Why age is irrelevant to becoming a  successful entrepreneur

- January 14, 2019 2 MIN READ

If you follow media coverage of the entrepreneurial world, you could be forgiven for thinking it’s just the domain of people in their mid-20s and technology start-ups.

A lot of the narrative around entrepreneurship tell us you need energy, creativity and ideas, which is attributed to the young – but if you’re in your thirties, forties or well above, don’t dismiss the idea of starting or taking over your own business.

Business experts and Second Squared founders Lui Pangiarella and Akram Sabbagh say they find a lot of older people are nervous about getting into start-ups because they are convinced it’s a young person’s game.

“Innovation and disruption are big buzzwords in the start-up world, and for some reason those qualities tend to be associated with youth,” said Pangiarella.

“In actual fact, when we look for people who have the ability and nous to grow businesses, people who have experience in work and life have just as much value, if not more.”

“Put simply, knowing how things work, and don’t work, is often the most important step in figuring out how they can work better.”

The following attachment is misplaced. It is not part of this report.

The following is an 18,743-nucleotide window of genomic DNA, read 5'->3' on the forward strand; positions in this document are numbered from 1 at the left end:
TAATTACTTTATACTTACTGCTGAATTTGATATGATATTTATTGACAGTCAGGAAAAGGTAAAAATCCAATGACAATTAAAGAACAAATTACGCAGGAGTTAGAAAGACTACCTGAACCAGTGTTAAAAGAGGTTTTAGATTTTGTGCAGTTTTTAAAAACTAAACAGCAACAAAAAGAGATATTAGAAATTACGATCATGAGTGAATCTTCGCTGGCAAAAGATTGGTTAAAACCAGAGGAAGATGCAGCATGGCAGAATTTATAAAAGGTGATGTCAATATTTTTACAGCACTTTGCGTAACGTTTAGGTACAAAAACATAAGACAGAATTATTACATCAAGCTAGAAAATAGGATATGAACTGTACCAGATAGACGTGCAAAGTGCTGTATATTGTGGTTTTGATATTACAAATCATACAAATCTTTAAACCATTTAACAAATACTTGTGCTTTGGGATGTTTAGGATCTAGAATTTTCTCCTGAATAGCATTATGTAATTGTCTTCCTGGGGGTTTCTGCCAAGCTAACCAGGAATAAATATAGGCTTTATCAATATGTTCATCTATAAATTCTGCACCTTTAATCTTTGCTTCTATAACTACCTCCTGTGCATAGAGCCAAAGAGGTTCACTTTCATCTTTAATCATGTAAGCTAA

“That makes you an ideal candidate to take over your own business.”

A study published in April 2018 by the USA’s National Bureau of Economic Research found that the belief youth is a crucial element of being a successful entrepreneur is a misconception.

Instead, the research found that:

  • The most successful entrepreneurs were actually middle-aged;
  • There was no evidence to suggest that founders in their mid-20s were more likely to succeed;
  • The most successful high-tech entrepreneurs had an average age in their mid-40s;
  • 50-year-old entrepreneurs were 1.8 times more likely to achieve high-end growth than a 30-year-old founder

The researchers also measured whether youthful entrepreneurs have a particular advantage when it comes to innovation and disruption and found that prior knowledge and experience in any disrupted sector predicted a 125% better outcome on growth or exit strategies.

“Studies like this one show us that experience and prior knowledge are key factors in being successful in the business world. Lots of people have the experience and knowledge but haven’t had the opportunity to run their own business,” said Pangiarella.

“We created  Second Squared in part to give people with the experience, ability and leadership skills to run their own business the opportunity to do so.”

“If you think you might be a candidate, we’d love to hear from you.”